The Saudi bomb

Made in Pakistan, Supported by China, but still Saudi Arabia’s nuclear weapon

This week, a major Western media house discovered that the Saudi Arabia has already paid Pakistan for the bomb and can have it home-delivered pretty quickly. This is perhaps the first time that news of the Saudi-Pakistan nuclear arrangement is getting media coverage. This topic was something that Western mediapersons and analysts would determinedly avoid discussing in public. Even the most committed advocates of the nuclear non-proliferation regime still do not write or talk about the relationship, which makes their advocacy and intent a lot less credible than it otherwise might have been.

Regular readers of this blog will recall analysis suggesting that Pakistan’s rapid stockpiling of fissile material is linked to Saudi Arabia’s needs in correlation with Iran’s nuclear advancements. China’s grandfatherly nuclear largesse makes Beijing an accomplice in this nuclear weapons manufacturing and transfer business. This is plain and simple nuclear proliferation, no matter if the self-appointed guardians of that term choose to ignore it.

Given this background, the fact that BBC’s Newsnight is now revealing that the Pakistanis might transfer the bomb to Saudi Arabia on demand suggests that the Saudi Arabian government wants it to be revealed. This is understandable: with chances of a Iran’s rapprochement with the West increasing this year, the likelihood that the world will eventually accept a nuclear Iran is also rising. Letting it be known that Saudi Arabia also has nuclear capacity—albeit in an outsourced model—serves to reinforce Riyadh’s prestige, proto-deterrence and adds pressure on its Western allies to not cut deals with the Iranians. It also helps prepare the ground for an eventual coming out of the nuclear closet.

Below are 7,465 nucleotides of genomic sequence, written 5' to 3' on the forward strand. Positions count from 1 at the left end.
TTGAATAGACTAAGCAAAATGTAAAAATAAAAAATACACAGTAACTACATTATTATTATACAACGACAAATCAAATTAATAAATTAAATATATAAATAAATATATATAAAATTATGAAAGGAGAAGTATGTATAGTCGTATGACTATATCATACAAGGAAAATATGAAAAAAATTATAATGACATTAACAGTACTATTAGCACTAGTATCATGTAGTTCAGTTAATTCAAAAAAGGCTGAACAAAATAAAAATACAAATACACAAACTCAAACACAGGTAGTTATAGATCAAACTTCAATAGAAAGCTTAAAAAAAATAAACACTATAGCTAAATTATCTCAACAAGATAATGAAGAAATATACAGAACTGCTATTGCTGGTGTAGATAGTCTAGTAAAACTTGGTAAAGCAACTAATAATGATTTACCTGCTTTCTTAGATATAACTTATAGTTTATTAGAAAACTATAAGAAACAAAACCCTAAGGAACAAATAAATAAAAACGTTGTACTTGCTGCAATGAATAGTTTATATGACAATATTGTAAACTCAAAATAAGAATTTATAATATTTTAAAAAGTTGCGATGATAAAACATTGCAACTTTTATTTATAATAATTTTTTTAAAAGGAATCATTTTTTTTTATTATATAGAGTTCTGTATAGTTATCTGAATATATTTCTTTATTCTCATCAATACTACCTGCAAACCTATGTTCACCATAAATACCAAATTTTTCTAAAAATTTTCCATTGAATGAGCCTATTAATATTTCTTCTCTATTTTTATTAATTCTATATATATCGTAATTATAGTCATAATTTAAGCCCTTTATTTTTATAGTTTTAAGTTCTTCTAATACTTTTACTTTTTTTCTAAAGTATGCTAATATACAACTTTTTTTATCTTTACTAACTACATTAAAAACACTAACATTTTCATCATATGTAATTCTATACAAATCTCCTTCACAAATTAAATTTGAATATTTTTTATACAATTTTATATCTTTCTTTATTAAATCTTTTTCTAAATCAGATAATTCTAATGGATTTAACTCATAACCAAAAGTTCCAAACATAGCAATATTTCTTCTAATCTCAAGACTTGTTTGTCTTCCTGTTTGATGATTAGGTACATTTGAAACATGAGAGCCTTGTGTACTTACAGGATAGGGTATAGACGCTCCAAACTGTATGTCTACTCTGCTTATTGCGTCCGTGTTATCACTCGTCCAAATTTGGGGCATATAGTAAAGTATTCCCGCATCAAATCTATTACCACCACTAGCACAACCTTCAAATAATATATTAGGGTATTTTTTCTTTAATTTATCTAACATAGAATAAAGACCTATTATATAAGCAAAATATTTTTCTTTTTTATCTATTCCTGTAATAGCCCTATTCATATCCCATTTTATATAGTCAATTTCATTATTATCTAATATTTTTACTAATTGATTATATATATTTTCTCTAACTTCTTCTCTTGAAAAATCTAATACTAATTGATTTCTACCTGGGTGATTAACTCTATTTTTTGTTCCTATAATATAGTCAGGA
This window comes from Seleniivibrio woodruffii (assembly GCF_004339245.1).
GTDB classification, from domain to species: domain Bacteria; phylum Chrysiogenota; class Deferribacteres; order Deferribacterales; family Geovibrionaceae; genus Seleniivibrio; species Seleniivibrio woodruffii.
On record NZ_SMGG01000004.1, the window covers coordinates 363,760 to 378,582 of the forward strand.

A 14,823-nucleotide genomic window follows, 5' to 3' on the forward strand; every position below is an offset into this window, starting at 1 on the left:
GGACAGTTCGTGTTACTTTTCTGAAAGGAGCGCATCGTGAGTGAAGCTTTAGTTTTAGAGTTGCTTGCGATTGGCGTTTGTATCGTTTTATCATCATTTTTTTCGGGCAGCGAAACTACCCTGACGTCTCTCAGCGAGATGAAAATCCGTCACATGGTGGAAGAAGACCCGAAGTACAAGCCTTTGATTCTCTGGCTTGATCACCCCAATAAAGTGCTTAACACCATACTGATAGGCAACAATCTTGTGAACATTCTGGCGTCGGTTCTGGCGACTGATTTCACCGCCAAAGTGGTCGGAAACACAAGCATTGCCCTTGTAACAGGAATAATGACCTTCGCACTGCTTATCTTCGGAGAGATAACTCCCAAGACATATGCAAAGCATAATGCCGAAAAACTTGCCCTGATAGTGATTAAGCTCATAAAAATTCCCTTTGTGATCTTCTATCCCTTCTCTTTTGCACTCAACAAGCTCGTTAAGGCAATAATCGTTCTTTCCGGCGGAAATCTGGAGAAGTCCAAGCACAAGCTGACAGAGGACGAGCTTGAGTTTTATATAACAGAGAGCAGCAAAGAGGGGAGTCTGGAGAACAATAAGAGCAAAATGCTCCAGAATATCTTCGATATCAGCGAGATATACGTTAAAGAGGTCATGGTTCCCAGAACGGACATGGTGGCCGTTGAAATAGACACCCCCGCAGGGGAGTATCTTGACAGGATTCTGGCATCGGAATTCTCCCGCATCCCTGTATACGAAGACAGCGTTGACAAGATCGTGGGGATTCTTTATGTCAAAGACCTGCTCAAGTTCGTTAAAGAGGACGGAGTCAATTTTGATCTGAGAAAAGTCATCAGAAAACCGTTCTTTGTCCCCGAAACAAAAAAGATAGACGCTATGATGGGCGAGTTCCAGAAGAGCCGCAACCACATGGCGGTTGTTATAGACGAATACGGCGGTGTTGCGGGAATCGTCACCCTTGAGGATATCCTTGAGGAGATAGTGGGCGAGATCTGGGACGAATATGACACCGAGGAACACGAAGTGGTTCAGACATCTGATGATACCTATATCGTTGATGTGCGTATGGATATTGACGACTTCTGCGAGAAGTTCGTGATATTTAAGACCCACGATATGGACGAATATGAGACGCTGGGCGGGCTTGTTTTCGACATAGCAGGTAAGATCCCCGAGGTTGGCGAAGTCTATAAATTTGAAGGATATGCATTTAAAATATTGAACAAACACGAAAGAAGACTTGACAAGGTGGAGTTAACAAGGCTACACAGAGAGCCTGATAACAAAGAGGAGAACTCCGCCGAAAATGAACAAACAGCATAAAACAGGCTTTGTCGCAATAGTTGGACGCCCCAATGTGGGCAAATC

What Western analysts of nuclear proliferation have to answer for is when exactly did the Saudi-Pakistan-China nuclear arrangement start? If it predates Tehran’s own decision to develop nuclear weapons capacity, then shouldn’t part of the responsibility for Iran’s move accrue to Riyadh, Islamabad and Beijing? Recriminations of the intellectual kind are futile in geopolitics, but to the extent that the United States recognises Iran’s security challenges, it might be able to negotiate for better outcomes with Iran, for the international community.

The emerging problem in the Middle East is one of shaping a stable nuclear deterrence relationship primarily involving Israel, Saudi Arabia and Iran, with the United States, Pakistan and China as actors in a supporting role. Getting facts out into the open is the good way to begin addressing it.

Aiming for nuclear war prevention

Non-proliferation is not the only way to prevent nuclear war. (It may not even be a way at all.)

Craig Campbell and Jan Ruzicka have a refreshing blog post at the Washington Post’s Monkey Cage on how what they call the “non-proliferation complex” has locked down fresh thinking on the nuclear problem.